After that though, things got better. We wound around the old road to Mismaloya where Night of the Iguana was filmed int he 60s. Now it's home to many famous people who have holiday homes there. It's a stunning location. Then we headed up into the mountains to the very beautiful botanical gardens. This place is the real deal. It's affiliated with other gardens all over North America and has a stunning collection of orchids and bromeliads.

Here are few photos.










The restaurant served hand made tortillas.


And had stunning outlook and decor.






I took the stairs down to a lovely, clear river.



The gardens were the highlight of the tour. After that we were taken to a restaurant in a tiny village and served a mediocre seafood lunch for which we paid through the nose. That was followed by a visit to an artisan tequila makers, where we were treated to tastings of several kinds of flavoured and aged tequila. I think this was the real deal, but it's hard to know.

The tequila is apparently made in very small batches from blue agave without any additives. The product tasted very good, not harsh at all and left no weird feeling or hangover. We're told that it's because it's very pure.  I might even have purchased a bottle, had I not spent all my money on the mediocre lunch.

Here's one of the owners extolling the virtues of their product.

Overall I'd give this tour a 5.5 out of 10. The gardens and the tequila tasting made it worthwhile. But I was really ticked off when the admissions desk at the gardens refunded Jan's share of the admission, 100 pesos, which the tour guide pocketed even after I suggested that I could return it to her.


Tuesday, February 2, 2016

From the mountains to the tropics--and an accident

I don't want to make you jealous but I'm now in Puerto Vallarta at the Canto del Sol Resort on the beach. My sister and I ran away from the grey clouds for a week and we're settling in nicely.


 This morning we managed to change from the worst room in the place (overlooking the huge air conditioning units that sounded like an airplane taking off) ...


to a lovely one overlooking the pool and the sunset.

We also arranged for a couple of tours later on in the week and then hit the beach with a couple of mango margaritas. These drinks make a person feel very mellow. So mellow in fact that we both purchased a silver necklace from one of the beach vendors after bargaining very hard. Plus I bought a beachy dress so now we are set for the next six days.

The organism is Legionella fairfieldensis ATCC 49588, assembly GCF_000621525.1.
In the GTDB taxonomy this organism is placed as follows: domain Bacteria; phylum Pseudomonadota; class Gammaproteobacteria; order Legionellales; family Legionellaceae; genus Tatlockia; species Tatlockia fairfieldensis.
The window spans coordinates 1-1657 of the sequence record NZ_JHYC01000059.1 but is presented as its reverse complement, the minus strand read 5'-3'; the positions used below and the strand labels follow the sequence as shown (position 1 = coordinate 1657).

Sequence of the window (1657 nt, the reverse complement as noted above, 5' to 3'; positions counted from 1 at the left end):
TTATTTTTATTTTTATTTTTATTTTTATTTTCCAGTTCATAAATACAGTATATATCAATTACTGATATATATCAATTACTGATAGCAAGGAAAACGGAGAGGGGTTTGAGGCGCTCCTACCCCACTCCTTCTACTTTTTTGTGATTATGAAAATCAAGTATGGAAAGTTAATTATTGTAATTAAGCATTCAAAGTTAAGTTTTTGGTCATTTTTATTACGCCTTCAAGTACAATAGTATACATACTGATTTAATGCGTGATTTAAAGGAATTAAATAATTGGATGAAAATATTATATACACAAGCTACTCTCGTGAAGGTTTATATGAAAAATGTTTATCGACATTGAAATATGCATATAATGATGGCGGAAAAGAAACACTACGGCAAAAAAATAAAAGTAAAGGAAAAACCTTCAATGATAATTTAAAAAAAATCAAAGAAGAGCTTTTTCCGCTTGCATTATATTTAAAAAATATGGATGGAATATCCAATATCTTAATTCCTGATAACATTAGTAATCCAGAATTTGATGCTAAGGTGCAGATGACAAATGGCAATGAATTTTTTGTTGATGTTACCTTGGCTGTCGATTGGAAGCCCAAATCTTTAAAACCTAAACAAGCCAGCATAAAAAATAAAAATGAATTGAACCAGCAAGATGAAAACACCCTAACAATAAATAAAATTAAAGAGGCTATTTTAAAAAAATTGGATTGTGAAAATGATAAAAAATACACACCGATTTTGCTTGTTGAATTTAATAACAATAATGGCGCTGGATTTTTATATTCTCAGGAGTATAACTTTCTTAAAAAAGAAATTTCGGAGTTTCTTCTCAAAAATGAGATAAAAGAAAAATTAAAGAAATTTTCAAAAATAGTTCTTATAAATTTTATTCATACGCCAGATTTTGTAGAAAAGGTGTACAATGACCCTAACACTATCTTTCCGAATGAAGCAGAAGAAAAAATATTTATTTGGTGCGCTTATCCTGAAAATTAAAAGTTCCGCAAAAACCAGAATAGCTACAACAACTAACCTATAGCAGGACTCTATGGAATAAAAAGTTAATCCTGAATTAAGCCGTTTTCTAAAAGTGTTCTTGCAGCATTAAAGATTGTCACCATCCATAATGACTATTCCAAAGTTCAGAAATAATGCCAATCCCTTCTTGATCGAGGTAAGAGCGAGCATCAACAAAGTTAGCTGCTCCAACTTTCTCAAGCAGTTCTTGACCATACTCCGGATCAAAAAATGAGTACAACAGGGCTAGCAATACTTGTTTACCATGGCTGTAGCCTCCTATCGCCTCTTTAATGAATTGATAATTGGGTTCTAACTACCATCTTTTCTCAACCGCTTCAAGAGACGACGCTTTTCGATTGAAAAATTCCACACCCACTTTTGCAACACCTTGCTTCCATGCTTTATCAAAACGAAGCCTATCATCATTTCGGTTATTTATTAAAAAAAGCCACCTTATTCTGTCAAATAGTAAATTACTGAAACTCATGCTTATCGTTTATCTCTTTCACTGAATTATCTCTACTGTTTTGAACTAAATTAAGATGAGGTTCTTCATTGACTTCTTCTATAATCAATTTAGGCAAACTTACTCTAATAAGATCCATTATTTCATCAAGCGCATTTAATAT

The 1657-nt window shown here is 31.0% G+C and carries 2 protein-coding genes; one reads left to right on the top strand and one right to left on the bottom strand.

Update: This was written last night before Jan got up in the night and got confused about the bathroom layout and ended up falling into the shower and fracturing her wrist.

Here she is yesterday afternnoon....


and again today wearing her sling and her immobilization device.


We spent the morning at the hospital, which was excellent but it's put a bit of a crimp in our style. Jan's being a trouper and is determined not to let this ruin our trip. But she's on pain killers and so it's an early night for us tonight.


Friday, January 29, 2016

Up in the mountains

I took a little trip up to Whistler Mountain with my friend Kath. She has just finished building a beautiful house right on Green Lake there. What a fantastic spot with its view across the water to glaciers on the other side! Here are few photos from the days up there.

The entrance to the house. You can see right through the door across the floor and out the lake beyond.





Of course it's frozen now, and Kath's grandson Dawson created a wonderful snow fisherman on the dock.










When we first got there it was pretty socked in but once we were settled into our chairs looking across the lake the skies cleared and we could see the gorgeous Armchair Glacier across the lake.



It wasn't that cold while I was there. In fact the snow was melting but it made for great mists and clouds. One day we drove north to Permberton, a gorgeous farming area known for its potatoes. I will remember it for the closeness of the mountains. It looks like the mountains are advancing towards us as we drive the road.




















Here are a couple of patient horses in Pemberton and their lovely stable and farm.



I'm back in Victoria now getting ready for another little trip. This time I'm going with my sister to catch a little bit of sun in Puerto Vallarta. It seems only fair that if Harry's in Mexico I can spend a bit of time there too.